Psalms 42:3 in the Vulgate has:

Emitte lucem tuam et veritatem tuam. Ipsa me deduxerunt...

Why is it ipsa and not ipsae?

2 Answers 2


When a pronoun refers to multiple things that don't have a natural gender, it's not uncommon to use the neuter plural. Since the light and the truth aren't naturally feminine, and the words with their grammatical genders appear in a separate sentence entirely, it can be more natural to refer to them as illa "these things" than to refer back to the genders of the words.

See Allen and Greenough 287.a for some examples with adjectives, such as Cicero (Fin. 3.39):

Stultitia et temeritās et iniūstitia…sunt fugienda.
Folly [f], rashness [f], and injustice [f] are to be shunned [n].

I can't find a specific citation for this use of pronouns in A&G, but in my experience it's significantly more common with pronouns than adjectives (since they're typically farther away than their referents).


Draconis is right that the neuter plural is possible, but that's not the whole story with this passage. This translation (and remember that all of the Vulgate is a translation) comes from the Septuagint version of Psalms. If you check that, you'll see that ipsa is translating the Greek αὐτά. Moreover, "light" in Greek is neuter (φῶς), and so using the neuter plural is appropriate there.

Jerome later re-translates the Psalms from the Hebrew instead of from the Greek, and he ends up with what you expect:

mitte lucem tuam et veritatem tuam
ipsae ducent me....

Jerome's initial translations follow what he considers is the sanctity of the text itself, as he mentions in De Optimo Genere Interpretandi:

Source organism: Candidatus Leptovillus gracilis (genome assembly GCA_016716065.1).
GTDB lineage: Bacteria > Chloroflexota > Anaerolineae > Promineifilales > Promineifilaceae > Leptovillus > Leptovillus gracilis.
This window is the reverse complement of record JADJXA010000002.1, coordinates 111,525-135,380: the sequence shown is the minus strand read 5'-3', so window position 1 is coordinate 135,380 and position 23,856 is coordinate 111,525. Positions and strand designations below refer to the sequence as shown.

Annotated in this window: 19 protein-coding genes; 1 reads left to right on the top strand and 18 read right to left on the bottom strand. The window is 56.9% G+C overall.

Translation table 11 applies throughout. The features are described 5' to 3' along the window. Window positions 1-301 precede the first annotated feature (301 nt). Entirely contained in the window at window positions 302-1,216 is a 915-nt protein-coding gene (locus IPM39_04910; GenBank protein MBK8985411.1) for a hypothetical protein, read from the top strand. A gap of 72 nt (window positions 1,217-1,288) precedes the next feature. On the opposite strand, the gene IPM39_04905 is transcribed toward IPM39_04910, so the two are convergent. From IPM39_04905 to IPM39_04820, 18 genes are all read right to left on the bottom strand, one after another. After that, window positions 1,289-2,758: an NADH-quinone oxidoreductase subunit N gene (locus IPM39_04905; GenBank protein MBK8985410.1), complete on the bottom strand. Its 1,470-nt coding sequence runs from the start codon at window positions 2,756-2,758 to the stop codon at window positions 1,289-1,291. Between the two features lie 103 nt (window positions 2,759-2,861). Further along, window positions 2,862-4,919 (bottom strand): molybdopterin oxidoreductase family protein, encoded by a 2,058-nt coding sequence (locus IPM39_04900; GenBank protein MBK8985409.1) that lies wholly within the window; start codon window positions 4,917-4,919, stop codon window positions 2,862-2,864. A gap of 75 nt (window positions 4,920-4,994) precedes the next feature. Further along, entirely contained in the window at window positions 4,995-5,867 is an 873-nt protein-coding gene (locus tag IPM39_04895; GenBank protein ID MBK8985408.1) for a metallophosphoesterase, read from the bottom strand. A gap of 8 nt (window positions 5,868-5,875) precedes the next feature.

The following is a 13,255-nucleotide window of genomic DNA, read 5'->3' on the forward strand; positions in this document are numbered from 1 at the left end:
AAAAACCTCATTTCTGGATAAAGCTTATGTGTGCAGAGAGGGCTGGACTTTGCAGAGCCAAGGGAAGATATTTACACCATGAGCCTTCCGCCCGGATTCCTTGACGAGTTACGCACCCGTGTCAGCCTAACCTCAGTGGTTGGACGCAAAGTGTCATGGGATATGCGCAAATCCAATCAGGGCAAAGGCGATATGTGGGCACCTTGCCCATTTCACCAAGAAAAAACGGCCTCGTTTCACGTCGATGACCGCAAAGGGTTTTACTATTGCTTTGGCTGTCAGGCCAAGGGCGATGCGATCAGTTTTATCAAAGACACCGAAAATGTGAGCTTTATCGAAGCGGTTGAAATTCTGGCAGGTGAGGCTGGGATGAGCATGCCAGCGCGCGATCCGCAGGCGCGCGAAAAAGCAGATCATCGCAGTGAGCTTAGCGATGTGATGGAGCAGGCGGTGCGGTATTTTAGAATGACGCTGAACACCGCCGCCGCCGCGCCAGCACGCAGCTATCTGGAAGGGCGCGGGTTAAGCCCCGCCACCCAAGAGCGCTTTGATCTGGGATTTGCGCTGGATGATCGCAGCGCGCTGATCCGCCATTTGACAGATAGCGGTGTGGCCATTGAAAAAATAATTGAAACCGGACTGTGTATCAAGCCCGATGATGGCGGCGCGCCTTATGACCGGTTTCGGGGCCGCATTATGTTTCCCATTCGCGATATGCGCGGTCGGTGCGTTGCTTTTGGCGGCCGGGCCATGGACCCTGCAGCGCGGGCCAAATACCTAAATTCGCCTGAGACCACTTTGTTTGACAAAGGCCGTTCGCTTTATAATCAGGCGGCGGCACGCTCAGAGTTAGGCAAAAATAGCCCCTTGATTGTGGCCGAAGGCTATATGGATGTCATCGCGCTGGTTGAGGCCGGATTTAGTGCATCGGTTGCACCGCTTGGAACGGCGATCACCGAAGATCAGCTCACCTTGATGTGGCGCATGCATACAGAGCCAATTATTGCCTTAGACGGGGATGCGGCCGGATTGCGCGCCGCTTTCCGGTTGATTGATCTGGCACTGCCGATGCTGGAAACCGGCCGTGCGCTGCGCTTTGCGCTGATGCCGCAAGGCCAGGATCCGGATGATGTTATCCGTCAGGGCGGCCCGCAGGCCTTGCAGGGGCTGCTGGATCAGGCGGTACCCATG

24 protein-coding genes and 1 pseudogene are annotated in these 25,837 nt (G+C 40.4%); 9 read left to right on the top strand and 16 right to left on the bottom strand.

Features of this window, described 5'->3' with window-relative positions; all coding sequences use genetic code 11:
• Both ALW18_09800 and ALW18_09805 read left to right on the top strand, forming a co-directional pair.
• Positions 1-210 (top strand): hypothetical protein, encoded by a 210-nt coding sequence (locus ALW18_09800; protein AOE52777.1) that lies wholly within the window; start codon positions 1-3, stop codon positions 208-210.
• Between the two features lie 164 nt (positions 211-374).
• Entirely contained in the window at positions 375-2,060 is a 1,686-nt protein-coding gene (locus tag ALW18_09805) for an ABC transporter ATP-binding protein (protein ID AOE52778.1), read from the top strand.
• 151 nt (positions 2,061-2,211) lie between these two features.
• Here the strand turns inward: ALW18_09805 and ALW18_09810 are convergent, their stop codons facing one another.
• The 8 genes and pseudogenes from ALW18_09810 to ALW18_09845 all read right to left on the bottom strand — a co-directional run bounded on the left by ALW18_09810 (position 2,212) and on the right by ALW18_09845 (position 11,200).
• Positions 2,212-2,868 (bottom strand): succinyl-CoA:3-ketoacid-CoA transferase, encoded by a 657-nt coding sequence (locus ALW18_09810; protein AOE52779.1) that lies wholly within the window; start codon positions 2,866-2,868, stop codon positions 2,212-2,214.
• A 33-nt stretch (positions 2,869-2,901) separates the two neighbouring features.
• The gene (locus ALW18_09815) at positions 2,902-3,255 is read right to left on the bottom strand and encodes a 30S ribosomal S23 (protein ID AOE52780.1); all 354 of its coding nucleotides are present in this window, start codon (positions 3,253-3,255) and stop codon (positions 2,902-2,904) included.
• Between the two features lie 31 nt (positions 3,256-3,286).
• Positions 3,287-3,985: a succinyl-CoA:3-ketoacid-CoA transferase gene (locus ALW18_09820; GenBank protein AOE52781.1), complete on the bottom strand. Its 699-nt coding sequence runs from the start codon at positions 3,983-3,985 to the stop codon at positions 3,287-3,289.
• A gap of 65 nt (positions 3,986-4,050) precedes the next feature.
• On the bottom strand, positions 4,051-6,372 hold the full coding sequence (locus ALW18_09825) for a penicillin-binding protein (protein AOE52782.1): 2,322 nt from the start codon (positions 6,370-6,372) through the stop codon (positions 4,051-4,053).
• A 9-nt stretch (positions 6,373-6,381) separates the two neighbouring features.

Ego enim non solum fateor, sed libera voce profiteor me in interpretatione Graecorum absque scripturis sanctis, ubi et verborum ordo mysterium est, non verbum e verbo, sed sensum exprimere de sensu.

For I myself not only admit but freely proclaim that in translating from the Greek (except in the case of the holy scriptures where even the order of the words is a mystery) I render sense for sense and not word for word. (trans. Fremantle)

You can furthermore read the Prologue to Hebrew Pslams here:


Herein he provides the immediate context for the new translation.

Therefore, because recently, when disputing with a Hebrew, you produced certain testimonies about the Lord Savior from the Psalms, and he, wishing to outmaneuver you, asserted throughout nearly every one of the words that it is not found thus in Hebrew, so that you were opposed to the (version of the) Seventy interpreters, you most zealously demanded that, after Aquila, Symmachus and Theodotion, I translated a new edition in Latin speech. For you said yourself to be greatly confused by the variety of interpreters, so that you are inclined by love to be content with either my translation or my judgment.

  • A scholarly and interesting comment, thank you. It was the gender of φως that led Jerome to the famous error in the opening of John's gospel, where he took φῶς as the subject in: Ἦν τὸ φῶς τὸ ἀληθινόν, ὃ φωτίζει πάντα ἄνθρωπον But I don't really see that the rules of a source language should influence the target text of a translator. His job is to work out the actual meaning, and then express it correctly. Do you not think so?
    – John White
    Commented Apr 26, 2022 at 5:09
  • @JohnWhite That is ideal, but that does not what Jerome do, especially with the first translation. Even in the New Testament, he is prone to Graecism and un-idiomatic phrasing. I'll track down a source for you when I have time - remind me if I don't in the next couple of days.
    – cmw
    Commented Apr 26, 2022 at 5:18

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